Cleaning the stove and oven is one of those jobs that no one really enjoys, yet it must be done. Some modern appliances come with built-in features that save you both time and effort. Even if you own an older stove or oven, there are still ways you can reduce the amount of time you spend cleaning them.
Here are some tips for each area:
- Burners and Knobs: These get touched the most in addition to absorbing most of the dropped or splattered food residue. To get the knobs and burner grates as clean as possible, remove them and soak in hot water with dish soap added. If you notice a build-up of food residue on the stove top and burners, add a dab of vinegar and liquid cleanser to a non-abrasive sponge and scrub them away.
- Doors and Glass: The glass doors of your stove or oven can collect a lot of food residue over time. To remove it, spray a full-strength ammonia on the glass inside of the oven door and let it sit for a few minutes before wiping it clean. Don't forget to spray the glass on the outside of the oven and wipe it with a microfiber cloth.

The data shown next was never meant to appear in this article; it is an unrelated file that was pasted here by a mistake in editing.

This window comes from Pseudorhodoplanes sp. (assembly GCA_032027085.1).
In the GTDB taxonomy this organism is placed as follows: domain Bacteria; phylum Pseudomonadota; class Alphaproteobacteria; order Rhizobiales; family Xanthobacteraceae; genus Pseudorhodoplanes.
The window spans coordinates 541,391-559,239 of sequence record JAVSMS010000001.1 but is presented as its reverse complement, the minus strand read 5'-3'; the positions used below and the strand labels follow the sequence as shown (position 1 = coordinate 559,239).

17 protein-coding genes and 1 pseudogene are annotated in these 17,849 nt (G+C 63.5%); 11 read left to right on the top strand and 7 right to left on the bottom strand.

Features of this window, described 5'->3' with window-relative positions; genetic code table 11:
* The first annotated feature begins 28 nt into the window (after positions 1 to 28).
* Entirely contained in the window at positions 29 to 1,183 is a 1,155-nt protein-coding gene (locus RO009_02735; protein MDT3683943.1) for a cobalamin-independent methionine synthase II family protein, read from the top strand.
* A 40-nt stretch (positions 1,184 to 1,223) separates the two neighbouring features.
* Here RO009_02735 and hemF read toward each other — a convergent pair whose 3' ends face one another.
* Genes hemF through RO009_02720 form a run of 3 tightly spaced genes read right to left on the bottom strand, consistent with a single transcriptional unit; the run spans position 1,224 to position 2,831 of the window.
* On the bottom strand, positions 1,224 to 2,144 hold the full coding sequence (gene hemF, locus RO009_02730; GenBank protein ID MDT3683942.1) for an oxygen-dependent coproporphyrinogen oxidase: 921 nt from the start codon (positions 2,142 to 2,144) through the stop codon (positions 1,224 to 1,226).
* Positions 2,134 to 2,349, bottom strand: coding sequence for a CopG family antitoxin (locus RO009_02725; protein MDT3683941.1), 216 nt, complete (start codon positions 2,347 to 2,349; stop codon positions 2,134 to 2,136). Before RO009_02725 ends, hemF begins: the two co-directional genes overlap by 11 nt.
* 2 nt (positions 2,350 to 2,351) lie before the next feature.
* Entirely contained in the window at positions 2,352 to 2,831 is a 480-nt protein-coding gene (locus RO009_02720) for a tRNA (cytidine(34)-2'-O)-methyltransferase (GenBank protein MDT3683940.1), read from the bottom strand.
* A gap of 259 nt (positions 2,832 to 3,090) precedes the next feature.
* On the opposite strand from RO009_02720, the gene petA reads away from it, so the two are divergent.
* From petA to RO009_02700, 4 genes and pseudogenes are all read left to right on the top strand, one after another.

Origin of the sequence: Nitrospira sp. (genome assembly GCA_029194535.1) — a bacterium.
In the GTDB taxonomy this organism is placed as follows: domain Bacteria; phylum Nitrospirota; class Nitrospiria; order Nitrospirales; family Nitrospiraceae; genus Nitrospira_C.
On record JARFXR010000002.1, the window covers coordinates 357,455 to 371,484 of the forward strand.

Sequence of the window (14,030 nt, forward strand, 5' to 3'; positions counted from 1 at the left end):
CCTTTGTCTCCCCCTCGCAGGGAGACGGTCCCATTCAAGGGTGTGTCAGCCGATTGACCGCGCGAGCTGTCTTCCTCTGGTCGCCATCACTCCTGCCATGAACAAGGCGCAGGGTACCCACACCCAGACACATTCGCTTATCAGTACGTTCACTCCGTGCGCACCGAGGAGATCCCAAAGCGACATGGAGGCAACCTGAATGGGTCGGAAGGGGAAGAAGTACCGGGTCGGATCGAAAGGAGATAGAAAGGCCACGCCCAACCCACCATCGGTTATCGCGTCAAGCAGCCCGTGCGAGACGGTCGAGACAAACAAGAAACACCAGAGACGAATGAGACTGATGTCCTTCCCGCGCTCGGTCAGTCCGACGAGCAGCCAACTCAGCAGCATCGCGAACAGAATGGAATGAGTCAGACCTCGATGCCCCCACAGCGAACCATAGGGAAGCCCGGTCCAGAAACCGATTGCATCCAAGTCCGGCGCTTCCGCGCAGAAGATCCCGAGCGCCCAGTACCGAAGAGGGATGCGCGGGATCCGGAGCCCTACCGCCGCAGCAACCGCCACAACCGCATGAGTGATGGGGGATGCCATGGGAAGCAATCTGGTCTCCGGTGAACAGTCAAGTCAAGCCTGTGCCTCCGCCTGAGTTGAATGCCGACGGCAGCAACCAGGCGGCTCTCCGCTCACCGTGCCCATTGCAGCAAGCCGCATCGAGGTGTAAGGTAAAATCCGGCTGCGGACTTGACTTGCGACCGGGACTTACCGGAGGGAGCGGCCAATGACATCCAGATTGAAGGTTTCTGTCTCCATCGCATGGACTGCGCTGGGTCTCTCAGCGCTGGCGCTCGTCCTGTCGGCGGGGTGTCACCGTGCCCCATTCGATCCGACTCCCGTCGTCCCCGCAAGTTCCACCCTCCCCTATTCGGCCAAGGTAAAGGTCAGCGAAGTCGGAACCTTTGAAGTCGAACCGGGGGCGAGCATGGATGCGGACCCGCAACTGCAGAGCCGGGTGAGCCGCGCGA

- Oven Racks: Make it a point to remove your oven racks regularly and run them through the dishwasher. If they're too large to fit, add detergent or laundry soap to your bathtub and allow them to soak there. Be sure to dry the racks before putting them back in the oven.
- Oven Walls: If you have a self-cleaning oven, employing its steam-cleaning feature will save you a lot of time. When the cycle is complete, just wipe down the inside of your oven with paper towels or a microfiber cloth. If you don't have this feature, make sure the oven is off and completely cooled down before scrubbing it with a non-abrasive sponge and dish soap by hand.